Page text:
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Our history

Anah Project began in 1985 when a group of Asian female community workers saw and evidenced the need for a counselling service and residential hostel for Asian women fleeing domestic abuse. Discussions began between Social Services, Bradford & Northern Housing Association (now known as Accent Housing Ltd) and local councillors. Funding was secured and ‘Himmat Counselling and Advice Services’ was set up and began taking clients (‘himmat’ means ‘courage’ in both Hindi and Urdu).

Regrettably Himmat suffered a number of problems, mainly from the reaction of the community and the increasingly complex issues that women were bringing to the project. Himmat closed down although some of the background work continued in the form of an advice service.

In October 1992 the service began to expand again. On the 15th January 1993 the keys to the hostel were handed over and Anah Project was born. The first hostel referral was welcomed on 1st July 1993; the official opening date of the project.

At that time, Anah Project was run by two support workers (formerly known as ‘residential social workers’) and two agency workers who covered night shifts. The support staff maintained contact with social services, who provided much needed assistance.

In November 1993 Anah Project suffered a major setback. Just four months after its official opening, the hostel was subjected to a series of racist attacks which led to its temporary closure and the relocation of residents. It took three weeks to re-establish links with agencies to let them know that it was safe again to continue referring women to the hostel. Over time the racism subsided, allowing the project to improve relations with the local neighbourhood and refocus on its primary cause.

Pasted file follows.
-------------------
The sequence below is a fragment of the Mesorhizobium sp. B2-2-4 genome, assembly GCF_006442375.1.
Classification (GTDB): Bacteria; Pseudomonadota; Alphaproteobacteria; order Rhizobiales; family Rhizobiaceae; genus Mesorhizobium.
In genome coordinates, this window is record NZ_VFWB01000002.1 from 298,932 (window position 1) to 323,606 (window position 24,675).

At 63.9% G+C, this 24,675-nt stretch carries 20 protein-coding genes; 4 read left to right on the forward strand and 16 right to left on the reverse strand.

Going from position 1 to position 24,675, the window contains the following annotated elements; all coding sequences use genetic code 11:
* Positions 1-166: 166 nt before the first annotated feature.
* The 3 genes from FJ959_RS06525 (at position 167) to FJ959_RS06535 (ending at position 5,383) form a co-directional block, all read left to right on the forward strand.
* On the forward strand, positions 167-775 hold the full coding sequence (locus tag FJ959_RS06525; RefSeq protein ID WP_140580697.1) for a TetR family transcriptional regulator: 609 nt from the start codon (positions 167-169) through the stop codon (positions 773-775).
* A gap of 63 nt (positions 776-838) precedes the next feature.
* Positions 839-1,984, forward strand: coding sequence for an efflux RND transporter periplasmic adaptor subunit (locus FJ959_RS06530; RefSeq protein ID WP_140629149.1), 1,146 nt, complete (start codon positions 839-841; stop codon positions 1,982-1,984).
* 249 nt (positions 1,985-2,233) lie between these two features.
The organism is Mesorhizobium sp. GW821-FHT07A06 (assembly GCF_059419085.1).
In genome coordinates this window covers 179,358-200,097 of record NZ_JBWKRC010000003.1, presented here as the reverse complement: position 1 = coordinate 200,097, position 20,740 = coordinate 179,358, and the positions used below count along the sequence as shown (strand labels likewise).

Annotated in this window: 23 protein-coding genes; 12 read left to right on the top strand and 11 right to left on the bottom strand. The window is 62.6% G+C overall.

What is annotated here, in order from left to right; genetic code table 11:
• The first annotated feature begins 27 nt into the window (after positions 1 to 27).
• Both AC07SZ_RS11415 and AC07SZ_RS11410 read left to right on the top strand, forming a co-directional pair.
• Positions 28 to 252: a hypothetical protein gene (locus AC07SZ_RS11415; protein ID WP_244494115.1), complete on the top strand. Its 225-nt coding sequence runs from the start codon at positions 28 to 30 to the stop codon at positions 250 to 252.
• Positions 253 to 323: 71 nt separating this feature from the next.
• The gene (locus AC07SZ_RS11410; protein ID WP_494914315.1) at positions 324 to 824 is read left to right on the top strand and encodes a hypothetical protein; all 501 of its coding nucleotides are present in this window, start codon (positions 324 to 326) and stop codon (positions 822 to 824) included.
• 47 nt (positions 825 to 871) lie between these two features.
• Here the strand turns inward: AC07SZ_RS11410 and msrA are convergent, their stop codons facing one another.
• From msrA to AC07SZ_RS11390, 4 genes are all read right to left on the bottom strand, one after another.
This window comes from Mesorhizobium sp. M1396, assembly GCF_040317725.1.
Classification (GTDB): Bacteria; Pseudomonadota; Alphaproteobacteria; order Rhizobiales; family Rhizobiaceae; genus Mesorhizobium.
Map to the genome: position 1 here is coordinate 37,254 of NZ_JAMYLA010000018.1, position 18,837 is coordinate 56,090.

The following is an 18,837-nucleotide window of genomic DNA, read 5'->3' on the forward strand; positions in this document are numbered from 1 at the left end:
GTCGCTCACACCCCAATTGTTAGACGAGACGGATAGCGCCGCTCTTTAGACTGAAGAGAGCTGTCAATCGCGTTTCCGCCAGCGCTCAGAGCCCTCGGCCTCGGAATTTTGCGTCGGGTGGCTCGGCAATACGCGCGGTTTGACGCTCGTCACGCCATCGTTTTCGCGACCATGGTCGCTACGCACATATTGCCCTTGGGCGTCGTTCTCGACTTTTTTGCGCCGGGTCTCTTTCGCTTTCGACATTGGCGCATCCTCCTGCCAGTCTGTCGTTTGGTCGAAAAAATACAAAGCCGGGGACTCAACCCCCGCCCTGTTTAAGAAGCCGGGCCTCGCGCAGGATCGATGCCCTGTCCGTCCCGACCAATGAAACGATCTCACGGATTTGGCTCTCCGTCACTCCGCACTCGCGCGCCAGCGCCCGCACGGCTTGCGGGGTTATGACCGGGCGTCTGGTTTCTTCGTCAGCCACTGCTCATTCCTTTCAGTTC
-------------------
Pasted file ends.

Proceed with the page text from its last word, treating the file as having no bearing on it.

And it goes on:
From its beginning Anah Project was funded by the local authority. In 2007 it became independent from the council, although funding still continued In 2012, the austerity measures meant that like many other organisations, Anah Project lost its funding from the local authority. It now relies on funding from donations and grant making bodies.

Anah Project today

Anah Project has come a long way over the years. Despite the many difficulties it has withstood, the philosophy has generally remained the same: ‘to provide safe refuge accommodation to women fleeing domestic abuse/violence, provide support and advice, help women to be free from abuse, support women to make informed decisions about their future and help them regain control over their lives.’

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We are proud to be supported by the following organisations

ROSA Women's Aid Lloyds Bank Foundation Charities Aid Foundation The Henry Smith Foundation Ministry of Housing, Communities and local government